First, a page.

Houston Roadway Would Fuel Growth, Harm Migratory Birds

Plans to build a parkway around Houston will help ease traffic and spur growth in the region, but it will also run right through a key stopover point for millions of migrating birds.
May 15, 2011, 11am PDT | Nate Berg
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Officials say the roadway plan is crucial for the economic vibrancy of the region, but environmentalists are trying to stop the plan to save a key link in the migratory path of birds.

"Development of this pristine land isn't just collateral damage - it's the point of the project. Project sponsors make no bones about it: The 15.2-mile Grand Parkway segment through Katy Prairie is a $462 million development project as much as it is a transportation project. Known as "Segment E," it would be the third phase in a 180-mile "scenic bypass" for Houston. Each of the 11 segments is considered a separate and 'independently justifiable project.'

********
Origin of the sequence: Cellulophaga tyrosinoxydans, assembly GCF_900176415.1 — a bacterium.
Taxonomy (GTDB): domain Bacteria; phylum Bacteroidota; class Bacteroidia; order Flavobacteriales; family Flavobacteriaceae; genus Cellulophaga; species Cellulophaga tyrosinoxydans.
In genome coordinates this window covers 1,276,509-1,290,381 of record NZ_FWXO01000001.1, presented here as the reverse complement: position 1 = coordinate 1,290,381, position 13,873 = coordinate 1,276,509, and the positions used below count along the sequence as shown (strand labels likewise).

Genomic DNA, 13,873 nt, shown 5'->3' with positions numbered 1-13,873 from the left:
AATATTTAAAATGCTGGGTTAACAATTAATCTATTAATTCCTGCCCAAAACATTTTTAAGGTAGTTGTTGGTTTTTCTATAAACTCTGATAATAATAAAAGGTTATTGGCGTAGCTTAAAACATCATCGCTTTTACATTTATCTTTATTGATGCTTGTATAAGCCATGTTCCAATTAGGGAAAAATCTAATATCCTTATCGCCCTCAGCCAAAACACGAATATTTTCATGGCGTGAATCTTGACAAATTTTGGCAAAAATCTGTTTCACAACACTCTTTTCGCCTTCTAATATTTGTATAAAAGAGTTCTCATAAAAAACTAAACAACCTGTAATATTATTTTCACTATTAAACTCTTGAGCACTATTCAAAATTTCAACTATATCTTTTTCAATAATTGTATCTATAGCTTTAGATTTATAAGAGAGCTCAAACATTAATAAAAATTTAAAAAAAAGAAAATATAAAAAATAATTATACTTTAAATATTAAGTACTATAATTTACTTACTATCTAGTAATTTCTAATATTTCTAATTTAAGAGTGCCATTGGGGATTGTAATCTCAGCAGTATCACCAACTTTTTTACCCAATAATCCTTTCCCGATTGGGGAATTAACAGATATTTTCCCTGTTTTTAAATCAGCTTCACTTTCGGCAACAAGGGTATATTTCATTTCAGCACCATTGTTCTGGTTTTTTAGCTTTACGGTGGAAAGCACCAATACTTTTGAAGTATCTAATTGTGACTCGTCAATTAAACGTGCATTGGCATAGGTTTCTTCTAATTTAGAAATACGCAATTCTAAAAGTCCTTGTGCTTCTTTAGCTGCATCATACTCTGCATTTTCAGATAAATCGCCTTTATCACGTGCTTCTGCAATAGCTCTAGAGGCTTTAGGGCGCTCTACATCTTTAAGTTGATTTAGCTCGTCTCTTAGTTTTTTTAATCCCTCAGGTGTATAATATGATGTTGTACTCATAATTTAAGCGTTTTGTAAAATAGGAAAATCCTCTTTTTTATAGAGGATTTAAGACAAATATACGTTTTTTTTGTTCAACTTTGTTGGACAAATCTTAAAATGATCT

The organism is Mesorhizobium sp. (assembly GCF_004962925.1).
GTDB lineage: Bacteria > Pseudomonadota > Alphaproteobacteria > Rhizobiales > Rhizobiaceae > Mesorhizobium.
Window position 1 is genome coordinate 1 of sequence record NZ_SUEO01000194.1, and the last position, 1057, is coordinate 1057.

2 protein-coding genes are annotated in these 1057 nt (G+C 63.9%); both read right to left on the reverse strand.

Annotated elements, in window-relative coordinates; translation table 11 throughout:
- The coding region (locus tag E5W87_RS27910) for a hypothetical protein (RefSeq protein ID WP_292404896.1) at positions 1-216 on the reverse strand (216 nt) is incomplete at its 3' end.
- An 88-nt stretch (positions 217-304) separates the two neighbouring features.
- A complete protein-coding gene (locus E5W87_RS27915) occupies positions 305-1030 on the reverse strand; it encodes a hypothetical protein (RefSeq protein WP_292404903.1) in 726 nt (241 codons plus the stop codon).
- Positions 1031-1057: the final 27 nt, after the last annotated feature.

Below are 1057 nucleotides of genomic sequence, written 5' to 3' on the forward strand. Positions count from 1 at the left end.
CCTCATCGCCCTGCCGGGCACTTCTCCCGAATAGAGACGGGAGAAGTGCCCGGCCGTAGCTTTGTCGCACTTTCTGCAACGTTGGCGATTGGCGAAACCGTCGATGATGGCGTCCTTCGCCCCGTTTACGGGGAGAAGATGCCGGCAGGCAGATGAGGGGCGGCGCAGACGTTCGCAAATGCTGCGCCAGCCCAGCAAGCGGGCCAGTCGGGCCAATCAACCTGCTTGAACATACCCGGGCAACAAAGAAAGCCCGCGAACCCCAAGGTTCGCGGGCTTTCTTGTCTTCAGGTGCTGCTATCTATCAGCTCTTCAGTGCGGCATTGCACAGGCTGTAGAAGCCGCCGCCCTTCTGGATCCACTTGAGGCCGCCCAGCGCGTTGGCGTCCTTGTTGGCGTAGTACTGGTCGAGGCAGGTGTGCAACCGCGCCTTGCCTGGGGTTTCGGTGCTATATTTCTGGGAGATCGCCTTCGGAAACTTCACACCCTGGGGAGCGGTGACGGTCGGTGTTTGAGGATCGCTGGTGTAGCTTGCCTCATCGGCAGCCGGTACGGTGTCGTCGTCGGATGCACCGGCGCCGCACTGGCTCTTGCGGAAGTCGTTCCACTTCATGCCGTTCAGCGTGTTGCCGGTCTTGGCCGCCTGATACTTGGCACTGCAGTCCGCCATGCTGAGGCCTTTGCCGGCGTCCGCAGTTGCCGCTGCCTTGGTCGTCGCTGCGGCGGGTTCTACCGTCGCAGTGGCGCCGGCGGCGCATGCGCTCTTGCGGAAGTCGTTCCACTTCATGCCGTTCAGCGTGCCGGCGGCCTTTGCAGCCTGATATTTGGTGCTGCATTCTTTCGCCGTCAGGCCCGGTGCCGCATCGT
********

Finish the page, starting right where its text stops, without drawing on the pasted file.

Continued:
Billy Burge of the Grand Parkway Association says right now there isn't much need for Segment E, in terms of traffic. Burge and his colleagues don't shy away from the fact that the project will generate more car trips and sprawl. In fact, they have what you might call a "build it and they will come" philosophy about road-building and traffic.

'There's real demand in 15 to 17 years to have this,' said Burge, who chairs the association overseeing the project for the state and the region. 'Once that link is completed, you'll have a steady stream of traffic.'"

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Published on Friday, May 13, 2011 in Next American City
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